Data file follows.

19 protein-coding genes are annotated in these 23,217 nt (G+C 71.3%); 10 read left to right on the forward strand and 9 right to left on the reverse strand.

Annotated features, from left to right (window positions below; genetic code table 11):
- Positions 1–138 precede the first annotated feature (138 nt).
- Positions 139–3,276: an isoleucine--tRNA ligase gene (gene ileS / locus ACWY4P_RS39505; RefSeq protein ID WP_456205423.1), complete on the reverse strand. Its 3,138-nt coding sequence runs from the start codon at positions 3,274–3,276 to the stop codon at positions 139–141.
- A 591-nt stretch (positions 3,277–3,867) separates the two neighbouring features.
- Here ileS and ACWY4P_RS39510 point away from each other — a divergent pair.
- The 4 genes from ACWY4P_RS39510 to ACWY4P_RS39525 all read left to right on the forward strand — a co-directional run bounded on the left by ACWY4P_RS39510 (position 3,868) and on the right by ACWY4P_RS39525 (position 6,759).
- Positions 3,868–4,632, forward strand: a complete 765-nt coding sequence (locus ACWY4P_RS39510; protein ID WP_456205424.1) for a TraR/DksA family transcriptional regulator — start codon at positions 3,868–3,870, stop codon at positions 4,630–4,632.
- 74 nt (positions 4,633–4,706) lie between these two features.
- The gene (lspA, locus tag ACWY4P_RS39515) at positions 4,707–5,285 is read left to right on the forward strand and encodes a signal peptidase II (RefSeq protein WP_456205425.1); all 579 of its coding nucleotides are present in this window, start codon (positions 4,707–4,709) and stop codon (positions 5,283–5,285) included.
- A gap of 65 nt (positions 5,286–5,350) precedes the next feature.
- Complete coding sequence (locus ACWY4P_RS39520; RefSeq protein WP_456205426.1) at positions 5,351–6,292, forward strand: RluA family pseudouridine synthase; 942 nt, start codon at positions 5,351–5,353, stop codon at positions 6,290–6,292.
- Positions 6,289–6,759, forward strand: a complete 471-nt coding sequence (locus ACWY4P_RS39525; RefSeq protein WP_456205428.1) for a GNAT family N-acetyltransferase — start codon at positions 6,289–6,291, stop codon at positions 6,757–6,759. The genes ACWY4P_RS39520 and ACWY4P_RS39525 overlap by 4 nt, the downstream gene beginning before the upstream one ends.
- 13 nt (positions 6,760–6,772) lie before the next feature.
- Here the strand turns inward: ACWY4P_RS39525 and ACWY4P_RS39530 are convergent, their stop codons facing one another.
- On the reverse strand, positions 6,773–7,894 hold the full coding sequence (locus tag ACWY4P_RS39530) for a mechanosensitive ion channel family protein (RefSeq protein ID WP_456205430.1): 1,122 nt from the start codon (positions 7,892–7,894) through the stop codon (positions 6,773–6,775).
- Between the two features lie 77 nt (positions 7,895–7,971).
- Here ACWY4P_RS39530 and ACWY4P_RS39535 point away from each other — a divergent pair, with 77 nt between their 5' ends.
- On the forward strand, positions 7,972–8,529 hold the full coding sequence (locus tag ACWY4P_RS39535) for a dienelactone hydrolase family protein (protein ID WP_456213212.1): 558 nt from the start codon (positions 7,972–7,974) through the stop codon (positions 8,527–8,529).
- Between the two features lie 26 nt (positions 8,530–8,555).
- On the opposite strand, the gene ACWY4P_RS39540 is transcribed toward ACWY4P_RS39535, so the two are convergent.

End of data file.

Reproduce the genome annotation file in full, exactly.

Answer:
19 protein-coding genes are annotated in these 23,217 nt (G+C 71.3%); 10 read left to right on the forward strand and 9 right to left on the reverse strand.

Annotated features, from left to right (window positions below; genetic code table 11):
- Positions 1–138 precede the first annotated feature (138 nt).
- Positions 139–3,276: an isoleucine--tRNA ligase gene (gene ileS / locus ACWY4P_RS39505; RefSeq protein ID WP_456205423.1), complete on the reverse strand. Its 3,138-nt coding sequence runs from the start codon at positions 3,274–3,276 to the stop codon at positions 139–141.
- A 591-nt stretch (positions 3,277–3,867) separates the two neighbouring features.
- Here ileS and ACWY4P_RS39510 point away from each other — a divergent pair.
- The 4 genes from ACWY4P_RS39510 to ACWY4P_RS39525 all read left to right on the forward strand — a co-directional run bounded on the left by ACWY4P_RS39510 (position 3,868) and on the right by ACWY4P_RS39525 (position 6,759).
- Positions 3,868–4,632, forward strand: a complete 765-nt coding sequence (locus ACWY4P_RS39510; protein ID WP_456205424.1) for a TraR/DksA family transcriptional regulator — start codon at positions 3,868–3,870, stop codon at positions 4,630–4,632.
- 74 nt (positions 4,633–4,706) lie between these two features.
- The gene (lspA, locus tag ACWY4P_RS39515) at positions 4,707–5,285 is read left to right on the forward strand and encodes a signal peptidase II (RefSeq protein WP_456205425.1); all 579 of its coding nucleotides are present in this window, start codon (positions 4,707–4,709) and stop codon (positions 5,283–5,285) included.
- A gap of 65 nt (positions 5,286–5,350) precedes the next feature.
- Complete coding sequence (locus ACWY4P_RS39520; RefSeq protein WP_456205426.1) at positions 5,351–6,292, forward strand: RluA family pseudouridine synthase; 942 nt, start codon at positions 5,351–5,353, stop codon at positions 6,290–6,292.
- Positions 6,289–6,759, forward strand: a complete 471-nt coding sequence (locus ACWY4P_RS39525; RefSeq protein WP_456205428.1) for a GNAT family N-acetyltransferase — start codon at positions 6,289–6,291, stop codon at positions 6,757–6,759. The genes ACWY4P_RS39520 and ACWY4P_RS39525 overlap by 4 nt, the downstream gene beginning before the upstream one ends.
- 13 nt (positions 6,760–6,772) lie before the next feature.
- Here the strand turns inward: ACWY4P_RS39525 and ACWY4P_RS39530 are convergent, their stop codons facing one another.
- On the reverse strand, positions 6,773–7,894 hold the full coding sequence (locus tag ACWY4P_RS39530) for a mechanosensitive ion channel family protein (RefSeq protein ID WP_456205430.1): 1,122 nt from the start codon (positions 7,892–7,894) through the stop codon (positions 6,773–6,775).
- Between the two features lie 77 nt (positions 7,895–7,971).
- Here ACWY4P_RS39530 and ACWY4P_RS39535 point away from each other — a divergent pair, with 77 nt between their 5' ends.
- On the forward strand, positions 7,972–8,529 hold the full coding sequence (locus tag ACWY4P_RS39535) for a dienelactone hydrolase family protein (protein ID WP_456213212.1): 558 nt from the start codon (positions 7,972–7,974) through the stop codon (positions 8,527–8,529).
- Between the two features lie 26 nt (positions 8,530–8,555).
- On the opposite strand, the gene ACWY4P_RS39540 is transcribed toward ACWY4P_RS39535, so the two are convergent.